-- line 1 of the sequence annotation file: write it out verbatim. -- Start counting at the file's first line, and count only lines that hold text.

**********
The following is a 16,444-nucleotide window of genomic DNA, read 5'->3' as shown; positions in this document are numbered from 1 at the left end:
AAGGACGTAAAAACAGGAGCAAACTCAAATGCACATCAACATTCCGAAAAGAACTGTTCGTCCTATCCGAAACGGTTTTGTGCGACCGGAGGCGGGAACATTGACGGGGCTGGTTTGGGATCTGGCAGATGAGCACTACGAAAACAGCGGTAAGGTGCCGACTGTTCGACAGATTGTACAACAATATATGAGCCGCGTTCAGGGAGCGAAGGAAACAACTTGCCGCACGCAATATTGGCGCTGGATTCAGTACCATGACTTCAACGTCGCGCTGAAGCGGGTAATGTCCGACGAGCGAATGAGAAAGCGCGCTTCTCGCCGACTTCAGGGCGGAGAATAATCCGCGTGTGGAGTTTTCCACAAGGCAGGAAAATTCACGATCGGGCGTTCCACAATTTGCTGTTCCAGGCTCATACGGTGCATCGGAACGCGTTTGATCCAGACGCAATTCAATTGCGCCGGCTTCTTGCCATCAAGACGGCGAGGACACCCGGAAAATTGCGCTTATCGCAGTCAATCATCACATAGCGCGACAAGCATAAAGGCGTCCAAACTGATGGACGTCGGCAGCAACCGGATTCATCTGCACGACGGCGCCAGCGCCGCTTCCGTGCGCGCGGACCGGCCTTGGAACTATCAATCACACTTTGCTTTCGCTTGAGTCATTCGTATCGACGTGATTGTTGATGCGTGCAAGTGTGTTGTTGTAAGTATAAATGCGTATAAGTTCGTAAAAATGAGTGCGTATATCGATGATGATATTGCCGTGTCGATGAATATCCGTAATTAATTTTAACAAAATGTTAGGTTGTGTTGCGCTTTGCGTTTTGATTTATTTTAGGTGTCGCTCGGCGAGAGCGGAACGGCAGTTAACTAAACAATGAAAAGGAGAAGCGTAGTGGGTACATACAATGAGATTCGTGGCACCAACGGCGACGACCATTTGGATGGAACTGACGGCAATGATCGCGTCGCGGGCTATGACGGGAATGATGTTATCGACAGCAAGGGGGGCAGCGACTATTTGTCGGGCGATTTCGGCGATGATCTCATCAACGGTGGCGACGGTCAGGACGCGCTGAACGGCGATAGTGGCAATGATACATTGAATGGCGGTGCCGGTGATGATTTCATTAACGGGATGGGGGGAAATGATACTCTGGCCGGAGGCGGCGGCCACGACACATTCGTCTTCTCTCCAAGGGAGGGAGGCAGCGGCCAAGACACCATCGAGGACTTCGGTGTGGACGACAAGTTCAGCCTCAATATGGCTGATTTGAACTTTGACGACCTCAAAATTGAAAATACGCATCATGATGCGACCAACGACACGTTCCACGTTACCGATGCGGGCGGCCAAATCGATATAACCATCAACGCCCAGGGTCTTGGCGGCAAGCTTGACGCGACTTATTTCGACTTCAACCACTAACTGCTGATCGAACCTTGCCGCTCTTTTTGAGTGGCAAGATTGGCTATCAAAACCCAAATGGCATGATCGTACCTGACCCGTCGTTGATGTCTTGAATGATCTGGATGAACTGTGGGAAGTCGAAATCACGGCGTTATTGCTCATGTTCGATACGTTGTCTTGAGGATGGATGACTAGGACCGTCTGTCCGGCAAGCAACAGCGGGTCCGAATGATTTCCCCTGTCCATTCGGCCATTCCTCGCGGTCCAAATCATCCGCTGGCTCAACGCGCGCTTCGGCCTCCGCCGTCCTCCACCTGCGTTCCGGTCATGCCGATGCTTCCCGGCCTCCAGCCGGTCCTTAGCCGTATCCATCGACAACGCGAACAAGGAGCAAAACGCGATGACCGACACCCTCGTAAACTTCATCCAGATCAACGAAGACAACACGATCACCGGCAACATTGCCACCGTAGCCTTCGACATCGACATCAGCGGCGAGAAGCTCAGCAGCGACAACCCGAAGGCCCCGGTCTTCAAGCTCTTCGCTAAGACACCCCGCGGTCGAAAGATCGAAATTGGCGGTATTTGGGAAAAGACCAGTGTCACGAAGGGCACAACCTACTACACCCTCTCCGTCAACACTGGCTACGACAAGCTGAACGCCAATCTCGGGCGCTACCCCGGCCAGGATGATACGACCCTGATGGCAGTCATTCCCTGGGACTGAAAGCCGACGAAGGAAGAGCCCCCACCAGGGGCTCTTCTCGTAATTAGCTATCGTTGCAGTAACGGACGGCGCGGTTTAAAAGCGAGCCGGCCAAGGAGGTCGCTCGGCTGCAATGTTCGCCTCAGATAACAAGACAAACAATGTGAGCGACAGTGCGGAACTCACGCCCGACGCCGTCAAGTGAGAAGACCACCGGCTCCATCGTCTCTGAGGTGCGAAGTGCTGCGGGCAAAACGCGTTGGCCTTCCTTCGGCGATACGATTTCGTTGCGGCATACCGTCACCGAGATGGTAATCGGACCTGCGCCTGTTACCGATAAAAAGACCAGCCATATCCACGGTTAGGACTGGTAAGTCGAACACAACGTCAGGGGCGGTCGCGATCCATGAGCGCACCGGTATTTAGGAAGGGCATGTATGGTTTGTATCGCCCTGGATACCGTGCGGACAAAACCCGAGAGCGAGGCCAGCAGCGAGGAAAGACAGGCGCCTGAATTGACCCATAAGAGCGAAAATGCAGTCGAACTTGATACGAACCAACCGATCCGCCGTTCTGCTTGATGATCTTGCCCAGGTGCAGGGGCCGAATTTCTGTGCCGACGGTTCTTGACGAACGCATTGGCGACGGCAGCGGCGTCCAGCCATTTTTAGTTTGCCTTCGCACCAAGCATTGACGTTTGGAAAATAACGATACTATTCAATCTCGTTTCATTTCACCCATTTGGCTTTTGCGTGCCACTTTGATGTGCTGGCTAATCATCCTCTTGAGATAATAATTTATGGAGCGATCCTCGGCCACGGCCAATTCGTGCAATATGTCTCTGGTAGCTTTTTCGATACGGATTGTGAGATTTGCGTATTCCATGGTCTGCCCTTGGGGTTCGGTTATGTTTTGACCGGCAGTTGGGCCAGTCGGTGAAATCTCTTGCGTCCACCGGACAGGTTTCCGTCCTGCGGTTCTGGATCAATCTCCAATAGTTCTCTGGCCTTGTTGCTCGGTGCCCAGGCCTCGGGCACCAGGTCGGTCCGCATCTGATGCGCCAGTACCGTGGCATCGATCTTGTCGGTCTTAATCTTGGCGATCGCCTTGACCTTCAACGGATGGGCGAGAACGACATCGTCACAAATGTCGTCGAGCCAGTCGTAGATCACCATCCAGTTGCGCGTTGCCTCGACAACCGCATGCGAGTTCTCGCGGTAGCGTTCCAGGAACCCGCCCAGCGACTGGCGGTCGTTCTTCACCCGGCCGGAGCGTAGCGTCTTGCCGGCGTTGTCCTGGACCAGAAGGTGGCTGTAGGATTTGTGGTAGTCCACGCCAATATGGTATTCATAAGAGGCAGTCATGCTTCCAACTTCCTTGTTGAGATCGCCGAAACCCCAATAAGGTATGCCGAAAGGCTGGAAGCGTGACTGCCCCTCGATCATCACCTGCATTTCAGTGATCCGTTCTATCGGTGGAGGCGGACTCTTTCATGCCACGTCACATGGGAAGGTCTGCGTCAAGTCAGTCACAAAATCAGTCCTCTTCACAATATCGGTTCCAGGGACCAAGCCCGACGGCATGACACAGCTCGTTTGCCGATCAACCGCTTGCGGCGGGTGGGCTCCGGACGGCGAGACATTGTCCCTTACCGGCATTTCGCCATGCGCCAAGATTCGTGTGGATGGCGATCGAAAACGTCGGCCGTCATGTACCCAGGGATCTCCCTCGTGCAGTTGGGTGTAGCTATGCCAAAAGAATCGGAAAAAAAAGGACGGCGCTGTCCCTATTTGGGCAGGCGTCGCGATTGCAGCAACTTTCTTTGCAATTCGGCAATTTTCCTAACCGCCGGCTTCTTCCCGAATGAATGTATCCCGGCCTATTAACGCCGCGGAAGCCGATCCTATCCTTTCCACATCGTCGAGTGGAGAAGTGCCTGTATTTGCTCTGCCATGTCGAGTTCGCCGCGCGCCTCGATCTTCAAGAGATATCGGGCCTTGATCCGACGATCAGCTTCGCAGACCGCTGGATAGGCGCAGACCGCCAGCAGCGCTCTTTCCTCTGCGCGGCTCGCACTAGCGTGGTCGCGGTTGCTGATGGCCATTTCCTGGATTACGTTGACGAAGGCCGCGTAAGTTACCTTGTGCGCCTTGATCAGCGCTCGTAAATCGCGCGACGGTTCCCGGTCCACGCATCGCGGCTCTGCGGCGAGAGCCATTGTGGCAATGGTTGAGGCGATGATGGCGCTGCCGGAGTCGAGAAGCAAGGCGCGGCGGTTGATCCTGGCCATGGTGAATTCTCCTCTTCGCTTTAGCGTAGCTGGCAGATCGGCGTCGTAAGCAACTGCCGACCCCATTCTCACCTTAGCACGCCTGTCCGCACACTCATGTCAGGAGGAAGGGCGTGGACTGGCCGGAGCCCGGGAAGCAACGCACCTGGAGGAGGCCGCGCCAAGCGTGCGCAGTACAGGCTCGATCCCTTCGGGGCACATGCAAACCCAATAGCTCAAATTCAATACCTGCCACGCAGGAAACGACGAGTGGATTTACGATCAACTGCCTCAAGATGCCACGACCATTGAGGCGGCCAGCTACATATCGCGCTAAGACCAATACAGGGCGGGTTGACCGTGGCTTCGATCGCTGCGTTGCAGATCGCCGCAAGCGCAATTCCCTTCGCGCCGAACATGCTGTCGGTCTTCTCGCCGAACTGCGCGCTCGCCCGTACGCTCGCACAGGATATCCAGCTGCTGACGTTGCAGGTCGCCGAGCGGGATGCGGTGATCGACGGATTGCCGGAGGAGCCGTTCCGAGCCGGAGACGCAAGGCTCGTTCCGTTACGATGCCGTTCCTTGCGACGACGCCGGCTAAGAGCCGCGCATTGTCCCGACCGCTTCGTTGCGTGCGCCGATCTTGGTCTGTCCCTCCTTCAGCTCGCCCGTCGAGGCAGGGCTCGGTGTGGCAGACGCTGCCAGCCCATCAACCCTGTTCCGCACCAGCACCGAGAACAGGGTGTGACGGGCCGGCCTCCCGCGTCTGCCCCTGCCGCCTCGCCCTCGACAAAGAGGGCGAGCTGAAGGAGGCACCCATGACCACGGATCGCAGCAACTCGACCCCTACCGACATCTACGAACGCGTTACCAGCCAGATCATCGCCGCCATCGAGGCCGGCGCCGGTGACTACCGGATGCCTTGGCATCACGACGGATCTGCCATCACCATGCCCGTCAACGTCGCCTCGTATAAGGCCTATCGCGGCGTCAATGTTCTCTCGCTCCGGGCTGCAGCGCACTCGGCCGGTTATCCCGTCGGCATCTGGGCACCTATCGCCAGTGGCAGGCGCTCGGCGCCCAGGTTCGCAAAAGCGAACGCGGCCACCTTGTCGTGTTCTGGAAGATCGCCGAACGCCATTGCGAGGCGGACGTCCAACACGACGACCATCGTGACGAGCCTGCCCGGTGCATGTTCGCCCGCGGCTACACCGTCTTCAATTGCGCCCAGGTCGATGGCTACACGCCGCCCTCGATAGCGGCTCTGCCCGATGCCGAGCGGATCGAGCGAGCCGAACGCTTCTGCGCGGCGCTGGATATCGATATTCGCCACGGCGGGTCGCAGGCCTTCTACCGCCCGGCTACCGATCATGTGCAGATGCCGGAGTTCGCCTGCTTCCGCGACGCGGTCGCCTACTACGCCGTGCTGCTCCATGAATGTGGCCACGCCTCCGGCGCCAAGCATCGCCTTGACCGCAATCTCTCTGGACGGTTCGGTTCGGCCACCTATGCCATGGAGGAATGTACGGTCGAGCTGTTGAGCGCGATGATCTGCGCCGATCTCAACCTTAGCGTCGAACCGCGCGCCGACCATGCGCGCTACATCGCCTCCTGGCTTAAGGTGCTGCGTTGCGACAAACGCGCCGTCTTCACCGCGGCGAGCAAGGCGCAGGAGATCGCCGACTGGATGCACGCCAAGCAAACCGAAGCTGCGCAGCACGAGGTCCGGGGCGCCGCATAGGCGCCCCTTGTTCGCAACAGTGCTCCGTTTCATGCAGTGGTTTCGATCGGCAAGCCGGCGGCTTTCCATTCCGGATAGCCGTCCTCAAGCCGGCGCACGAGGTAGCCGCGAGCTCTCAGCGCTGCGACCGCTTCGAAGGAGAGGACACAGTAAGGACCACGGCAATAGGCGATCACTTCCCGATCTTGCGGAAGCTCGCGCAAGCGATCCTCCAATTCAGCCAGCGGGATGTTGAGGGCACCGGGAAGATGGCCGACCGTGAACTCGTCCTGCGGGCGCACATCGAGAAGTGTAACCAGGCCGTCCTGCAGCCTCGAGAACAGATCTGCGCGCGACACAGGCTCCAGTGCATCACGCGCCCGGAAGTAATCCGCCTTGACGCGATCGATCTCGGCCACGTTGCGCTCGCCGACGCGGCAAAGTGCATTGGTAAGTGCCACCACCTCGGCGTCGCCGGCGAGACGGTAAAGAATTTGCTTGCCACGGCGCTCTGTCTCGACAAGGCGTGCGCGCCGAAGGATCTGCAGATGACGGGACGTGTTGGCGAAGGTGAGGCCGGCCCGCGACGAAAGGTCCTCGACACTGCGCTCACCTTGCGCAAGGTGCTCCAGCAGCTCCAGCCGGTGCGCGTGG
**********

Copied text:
The following is a 16,444-nucleotide window of genomic DNA, read 5'->3' as shown; positions in this document are numbered from 1 at the left end: